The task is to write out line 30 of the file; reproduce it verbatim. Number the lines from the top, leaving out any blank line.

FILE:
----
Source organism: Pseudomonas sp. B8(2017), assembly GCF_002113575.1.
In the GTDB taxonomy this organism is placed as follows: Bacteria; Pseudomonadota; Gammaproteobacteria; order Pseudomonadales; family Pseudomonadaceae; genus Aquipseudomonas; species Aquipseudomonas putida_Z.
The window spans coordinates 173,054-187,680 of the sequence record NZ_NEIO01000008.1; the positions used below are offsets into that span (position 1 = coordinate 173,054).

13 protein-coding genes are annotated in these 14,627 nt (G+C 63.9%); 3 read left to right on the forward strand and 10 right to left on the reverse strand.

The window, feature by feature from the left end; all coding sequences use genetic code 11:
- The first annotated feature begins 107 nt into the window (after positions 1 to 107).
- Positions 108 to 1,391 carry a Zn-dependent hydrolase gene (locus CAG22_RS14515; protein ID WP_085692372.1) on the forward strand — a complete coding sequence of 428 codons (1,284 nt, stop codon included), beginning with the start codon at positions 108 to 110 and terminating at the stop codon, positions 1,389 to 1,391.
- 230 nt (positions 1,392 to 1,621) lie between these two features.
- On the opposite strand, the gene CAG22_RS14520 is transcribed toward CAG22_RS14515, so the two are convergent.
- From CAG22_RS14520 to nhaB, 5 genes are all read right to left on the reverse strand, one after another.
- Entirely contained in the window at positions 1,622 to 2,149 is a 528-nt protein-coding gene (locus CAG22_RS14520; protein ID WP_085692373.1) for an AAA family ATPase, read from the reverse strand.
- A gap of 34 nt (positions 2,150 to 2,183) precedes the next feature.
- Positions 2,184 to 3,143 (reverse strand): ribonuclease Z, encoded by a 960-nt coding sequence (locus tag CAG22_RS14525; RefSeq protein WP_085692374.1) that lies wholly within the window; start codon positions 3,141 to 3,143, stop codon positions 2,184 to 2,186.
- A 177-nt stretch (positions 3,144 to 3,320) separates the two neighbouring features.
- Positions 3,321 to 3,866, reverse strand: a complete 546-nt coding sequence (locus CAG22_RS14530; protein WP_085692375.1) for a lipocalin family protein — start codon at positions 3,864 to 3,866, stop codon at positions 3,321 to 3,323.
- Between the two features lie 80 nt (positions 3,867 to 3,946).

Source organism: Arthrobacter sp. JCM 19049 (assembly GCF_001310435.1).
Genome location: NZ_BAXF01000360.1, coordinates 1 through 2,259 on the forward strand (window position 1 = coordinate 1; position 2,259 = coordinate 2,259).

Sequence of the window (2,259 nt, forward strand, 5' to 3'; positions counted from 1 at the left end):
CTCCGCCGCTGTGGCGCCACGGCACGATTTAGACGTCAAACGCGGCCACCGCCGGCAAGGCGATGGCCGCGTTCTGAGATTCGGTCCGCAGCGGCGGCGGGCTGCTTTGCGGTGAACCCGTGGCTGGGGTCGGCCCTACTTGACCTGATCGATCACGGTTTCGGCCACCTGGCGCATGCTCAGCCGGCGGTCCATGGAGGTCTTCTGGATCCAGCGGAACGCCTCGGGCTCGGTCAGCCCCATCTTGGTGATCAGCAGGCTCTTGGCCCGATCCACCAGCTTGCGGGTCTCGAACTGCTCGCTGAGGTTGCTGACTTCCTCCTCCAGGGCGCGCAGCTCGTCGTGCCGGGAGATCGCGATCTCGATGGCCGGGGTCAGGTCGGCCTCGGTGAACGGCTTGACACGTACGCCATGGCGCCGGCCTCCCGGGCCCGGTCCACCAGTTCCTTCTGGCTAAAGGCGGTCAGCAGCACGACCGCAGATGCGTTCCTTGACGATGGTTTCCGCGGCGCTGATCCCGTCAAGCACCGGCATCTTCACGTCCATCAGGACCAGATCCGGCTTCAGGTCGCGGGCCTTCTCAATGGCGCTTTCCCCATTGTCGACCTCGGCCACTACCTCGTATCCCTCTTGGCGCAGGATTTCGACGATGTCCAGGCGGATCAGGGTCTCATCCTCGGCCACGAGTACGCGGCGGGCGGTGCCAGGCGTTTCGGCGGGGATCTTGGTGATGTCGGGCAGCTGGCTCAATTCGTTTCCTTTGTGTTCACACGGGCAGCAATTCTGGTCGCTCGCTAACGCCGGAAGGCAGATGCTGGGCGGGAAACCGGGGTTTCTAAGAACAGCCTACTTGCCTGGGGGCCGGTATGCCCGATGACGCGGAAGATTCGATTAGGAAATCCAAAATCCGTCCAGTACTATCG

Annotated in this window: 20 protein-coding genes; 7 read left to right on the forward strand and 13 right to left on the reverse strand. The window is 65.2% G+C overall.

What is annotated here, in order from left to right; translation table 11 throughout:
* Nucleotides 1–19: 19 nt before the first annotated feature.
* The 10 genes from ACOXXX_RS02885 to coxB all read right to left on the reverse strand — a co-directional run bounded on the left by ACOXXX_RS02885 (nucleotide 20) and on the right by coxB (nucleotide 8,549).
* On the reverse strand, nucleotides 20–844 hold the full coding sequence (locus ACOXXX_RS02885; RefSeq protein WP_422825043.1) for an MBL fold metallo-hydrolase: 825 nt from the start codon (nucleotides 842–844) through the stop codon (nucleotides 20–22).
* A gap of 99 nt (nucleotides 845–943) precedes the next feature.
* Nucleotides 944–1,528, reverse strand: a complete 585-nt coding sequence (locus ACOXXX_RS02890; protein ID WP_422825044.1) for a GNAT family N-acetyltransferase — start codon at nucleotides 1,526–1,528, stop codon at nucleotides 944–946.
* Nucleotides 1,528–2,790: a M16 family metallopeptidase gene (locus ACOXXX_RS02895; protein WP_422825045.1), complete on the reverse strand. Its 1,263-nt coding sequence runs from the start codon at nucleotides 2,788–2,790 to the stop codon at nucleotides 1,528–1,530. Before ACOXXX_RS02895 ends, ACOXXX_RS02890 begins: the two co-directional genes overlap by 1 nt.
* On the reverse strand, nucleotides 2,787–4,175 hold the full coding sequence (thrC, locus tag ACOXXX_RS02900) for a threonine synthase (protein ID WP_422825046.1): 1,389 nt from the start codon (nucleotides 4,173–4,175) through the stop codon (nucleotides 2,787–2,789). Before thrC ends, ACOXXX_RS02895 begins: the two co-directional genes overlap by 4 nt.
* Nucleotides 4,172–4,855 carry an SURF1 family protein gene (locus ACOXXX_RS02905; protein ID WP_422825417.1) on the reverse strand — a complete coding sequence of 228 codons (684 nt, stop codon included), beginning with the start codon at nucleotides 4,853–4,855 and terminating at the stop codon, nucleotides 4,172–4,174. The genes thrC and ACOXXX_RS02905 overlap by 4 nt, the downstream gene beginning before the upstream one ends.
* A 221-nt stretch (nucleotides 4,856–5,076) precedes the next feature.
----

* Nucleotides 4,172–4,855 carry an SURF1 family protein gene (locus ACOXXX_RS02905; protein ID WP_422825417.1) on the reverse strand — a complete coding sequence of 228 codons (684 nt, stop codon included), beginning with the start codon at nucleotides 4,853–4,855 and terminating at the stop codon, nucleotides 4,172–4,174. The genes thrC and ACOXXX_RS02905 overlap by 4 nt, the downstream gene beginning before the upstream one ends.